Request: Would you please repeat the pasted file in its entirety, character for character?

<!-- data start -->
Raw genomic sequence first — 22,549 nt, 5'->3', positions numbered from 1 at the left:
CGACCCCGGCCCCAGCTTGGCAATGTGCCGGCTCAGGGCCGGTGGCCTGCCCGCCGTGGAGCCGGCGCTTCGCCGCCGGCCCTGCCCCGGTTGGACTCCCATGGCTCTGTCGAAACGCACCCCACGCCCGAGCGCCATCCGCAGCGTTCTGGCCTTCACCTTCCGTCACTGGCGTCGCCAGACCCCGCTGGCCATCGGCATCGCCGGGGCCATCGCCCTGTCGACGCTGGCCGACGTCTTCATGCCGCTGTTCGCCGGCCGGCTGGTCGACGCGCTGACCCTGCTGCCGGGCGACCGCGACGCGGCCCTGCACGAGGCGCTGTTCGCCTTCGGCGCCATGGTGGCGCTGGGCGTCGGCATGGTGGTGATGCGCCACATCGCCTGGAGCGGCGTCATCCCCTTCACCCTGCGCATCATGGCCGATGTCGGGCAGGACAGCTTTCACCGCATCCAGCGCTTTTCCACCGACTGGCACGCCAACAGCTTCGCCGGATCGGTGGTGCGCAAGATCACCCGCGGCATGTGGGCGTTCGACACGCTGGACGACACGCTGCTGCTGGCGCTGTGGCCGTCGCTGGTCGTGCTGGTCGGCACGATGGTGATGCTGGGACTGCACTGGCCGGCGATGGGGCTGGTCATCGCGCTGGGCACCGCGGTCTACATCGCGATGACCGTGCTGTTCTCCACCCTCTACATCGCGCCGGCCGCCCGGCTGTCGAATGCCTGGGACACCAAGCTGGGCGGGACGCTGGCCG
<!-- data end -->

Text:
Raw genomic sequence first — 22,549 nt, 5'->3', positions numbered from 1 at the left:
CGACCCCGGCCCCAGCTTGGCAATGTGCCGGCTCAGGGCCGGTGGCCTGCCCGCCGTGGAGCCGGCGCTTCGCCGCCGGCCCTGCCCCGGTTGGACTCCCATGGCTCTGTCGAAACGCACCCCACGCCCGAGCGCCATCCGCAGCGTTCTGGCCTTCACCTTCCGTCACTGGCGTCGCCAGACCCCGCTGGCCATCGGCATCGCCGGGGCCATCGCCCTGTCGACGCTGGCCGACGTCTTCATGCCGCTGTTCGCCGGCCGGCTGGTCGACGCGCTGACCCTGCTGCCGGGCGACCGCGACGCGGCCCTGCACGAGGCGCTGTTCGCCTTCGGCGCCATGGTGGCGCTGGGCGTCGGCATGGTGGTGATGCGCCACATCGCCTGGAGCGGCGTCATCCCCTTCACCCTGCGCATCATGGCCGATGTCGGGCAGGACAGCTTTCACCGCATCCAGCGCTTTTCCACCGACTGGCACGCCAACAGCTTCGCCGGATCGGTGGTGCGCAAGATCACCCGCGGCATGTGGGCGTTCGACACGCTGGACGACACGCTGCTGCTGGCGCTGTGGCCGTCGCTGGTCGTGCTGGTCGGCACGATGGTGATGCTGGGACTGCACTGGCCGGCGATGGGGCTGGTCATCGCGCTGGGCACCGCGGTCTACATCGCGATGACCGTGCTGTTCTCCACCCTCTACATCGCGCCGGCCGCCCGGCTGTCGAATGCCTGGGACACCAAGCTGGGCGGGACGCTGGCCG